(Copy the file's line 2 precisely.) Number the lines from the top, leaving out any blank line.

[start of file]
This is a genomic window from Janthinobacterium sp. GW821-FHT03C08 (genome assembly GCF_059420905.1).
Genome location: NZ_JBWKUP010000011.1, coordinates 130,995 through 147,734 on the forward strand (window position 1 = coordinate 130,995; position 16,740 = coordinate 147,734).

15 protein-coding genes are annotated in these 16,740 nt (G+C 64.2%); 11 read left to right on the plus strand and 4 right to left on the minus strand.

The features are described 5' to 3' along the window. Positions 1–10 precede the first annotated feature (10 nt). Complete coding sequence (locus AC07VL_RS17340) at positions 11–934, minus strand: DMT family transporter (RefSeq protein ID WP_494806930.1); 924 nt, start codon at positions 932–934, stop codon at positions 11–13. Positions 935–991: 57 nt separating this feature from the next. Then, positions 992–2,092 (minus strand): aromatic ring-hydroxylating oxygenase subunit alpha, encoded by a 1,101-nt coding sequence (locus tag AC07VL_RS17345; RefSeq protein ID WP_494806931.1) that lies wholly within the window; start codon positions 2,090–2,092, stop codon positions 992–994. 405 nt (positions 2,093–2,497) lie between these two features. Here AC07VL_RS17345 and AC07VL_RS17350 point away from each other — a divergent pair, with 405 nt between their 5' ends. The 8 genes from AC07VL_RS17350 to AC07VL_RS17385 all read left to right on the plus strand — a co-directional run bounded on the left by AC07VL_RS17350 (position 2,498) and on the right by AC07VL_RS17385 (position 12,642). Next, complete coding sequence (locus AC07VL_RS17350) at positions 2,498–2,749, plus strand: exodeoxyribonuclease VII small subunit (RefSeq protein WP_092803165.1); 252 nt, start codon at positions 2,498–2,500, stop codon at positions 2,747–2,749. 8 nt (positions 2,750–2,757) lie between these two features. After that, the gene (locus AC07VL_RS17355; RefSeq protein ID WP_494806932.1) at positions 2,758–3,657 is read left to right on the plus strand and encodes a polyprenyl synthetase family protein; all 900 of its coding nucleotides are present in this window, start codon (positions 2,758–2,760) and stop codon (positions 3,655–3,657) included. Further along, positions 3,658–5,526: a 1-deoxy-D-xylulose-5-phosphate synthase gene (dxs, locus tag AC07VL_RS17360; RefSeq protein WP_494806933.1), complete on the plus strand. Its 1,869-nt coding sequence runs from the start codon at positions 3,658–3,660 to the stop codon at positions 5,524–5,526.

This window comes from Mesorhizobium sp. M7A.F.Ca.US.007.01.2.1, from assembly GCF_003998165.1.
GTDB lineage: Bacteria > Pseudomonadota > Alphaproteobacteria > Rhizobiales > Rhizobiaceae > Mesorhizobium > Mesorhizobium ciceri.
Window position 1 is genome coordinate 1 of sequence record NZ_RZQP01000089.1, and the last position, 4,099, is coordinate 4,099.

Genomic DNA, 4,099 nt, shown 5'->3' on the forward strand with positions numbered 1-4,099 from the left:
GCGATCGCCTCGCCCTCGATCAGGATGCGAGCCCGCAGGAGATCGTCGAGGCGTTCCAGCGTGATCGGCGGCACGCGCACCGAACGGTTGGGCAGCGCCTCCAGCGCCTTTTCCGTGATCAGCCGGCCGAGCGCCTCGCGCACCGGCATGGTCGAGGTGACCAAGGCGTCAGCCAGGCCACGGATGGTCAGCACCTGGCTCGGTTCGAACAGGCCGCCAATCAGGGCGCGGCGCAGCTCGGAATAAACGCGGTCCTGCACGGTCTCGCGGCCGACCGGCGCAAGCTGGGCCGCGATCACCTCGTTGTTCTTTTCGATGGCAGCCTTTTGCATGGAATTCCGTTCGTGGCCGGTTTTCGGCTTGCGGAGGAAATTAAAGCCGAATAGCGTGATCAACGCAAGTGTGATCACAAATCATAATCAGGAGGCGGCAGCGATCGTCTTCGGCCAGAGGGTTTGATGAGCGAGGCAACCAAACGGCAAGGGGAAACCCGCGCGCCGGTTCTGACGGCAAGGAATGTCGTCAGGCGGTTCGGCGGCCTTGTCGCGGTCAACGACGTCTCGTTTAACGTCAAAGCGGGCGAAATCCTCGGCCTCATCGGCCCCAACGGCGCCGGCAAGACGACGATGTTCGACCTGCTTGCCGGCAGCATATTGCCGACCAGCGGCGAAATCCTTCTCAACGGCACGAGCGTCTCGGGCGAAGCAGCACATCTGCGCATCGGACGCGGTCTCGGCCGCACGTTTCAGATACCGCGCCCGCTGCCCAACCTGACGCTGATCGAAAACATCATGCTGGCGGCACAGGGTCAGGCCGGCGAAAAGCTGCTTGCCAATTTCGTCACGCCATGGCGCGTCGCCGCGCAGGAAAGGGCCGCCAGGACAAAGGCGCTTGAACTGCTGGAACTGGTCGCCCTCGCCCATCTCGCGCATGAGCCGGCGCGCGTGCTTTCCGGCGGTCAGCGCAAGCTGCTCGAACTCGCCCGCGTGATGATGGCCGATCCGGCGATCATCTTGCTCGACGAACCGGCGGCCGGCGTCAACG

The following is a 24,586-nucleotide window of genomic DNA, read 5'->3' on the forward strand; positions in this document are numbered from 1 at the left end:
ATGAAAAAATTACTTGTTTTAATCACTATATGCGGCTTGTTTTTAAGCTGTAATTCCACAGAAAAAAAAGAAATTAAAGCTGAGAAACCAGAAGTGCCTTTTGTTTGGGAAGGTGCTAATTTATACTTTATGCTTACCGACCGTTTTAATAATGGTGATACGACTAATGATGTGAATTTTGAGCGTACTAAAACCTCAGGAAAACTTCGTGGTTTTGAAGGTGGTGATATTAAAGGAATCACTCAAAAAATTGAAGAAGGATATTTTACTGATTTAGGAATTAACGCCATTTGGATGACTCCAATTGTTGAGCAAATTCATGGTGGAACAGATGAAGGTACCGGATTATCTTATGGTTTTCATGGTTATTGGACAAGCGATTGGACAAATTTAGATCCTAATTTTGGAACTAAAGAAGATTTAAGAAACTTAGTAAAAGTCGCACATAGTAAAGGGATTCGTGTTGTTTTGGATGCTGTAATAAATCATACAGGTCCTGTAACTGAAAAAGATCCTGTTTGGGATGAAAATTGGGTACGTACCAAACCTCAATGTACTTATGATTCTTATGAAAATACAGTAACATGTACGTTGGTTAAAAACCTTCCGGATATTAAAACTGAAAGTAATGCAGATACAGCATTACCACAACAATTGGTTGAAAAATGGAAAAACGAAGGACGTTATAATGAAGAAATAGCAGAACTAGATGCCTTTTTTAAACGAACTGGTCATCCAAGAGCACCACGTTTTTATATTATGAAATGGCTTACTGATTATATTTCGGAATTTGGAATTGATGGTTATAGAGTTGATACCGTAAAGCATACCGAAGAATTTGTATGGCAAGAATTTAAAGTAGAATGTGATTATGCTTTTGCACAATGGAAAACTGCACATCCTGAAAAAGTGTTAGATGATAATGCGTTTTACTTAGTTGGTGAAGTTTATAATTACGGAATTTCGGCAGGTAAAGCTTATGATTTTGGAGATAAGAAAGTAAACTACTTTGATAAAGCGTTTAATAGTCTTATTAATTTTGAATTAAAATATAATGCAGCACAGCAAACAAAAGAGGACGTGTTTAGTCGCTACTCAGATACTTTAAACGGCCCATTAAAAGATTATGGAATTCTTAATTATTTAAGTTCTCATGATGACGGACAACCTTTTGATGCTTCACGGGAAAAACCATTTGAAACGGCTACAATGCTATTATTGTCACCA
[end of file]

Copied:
Genome location: NZ_JBWKUP010000011.1, coordinates 130,995 through 147,734 on the forward strand (window position 1 = coordinate 130,995; position 16,740 = coordinate 147,734).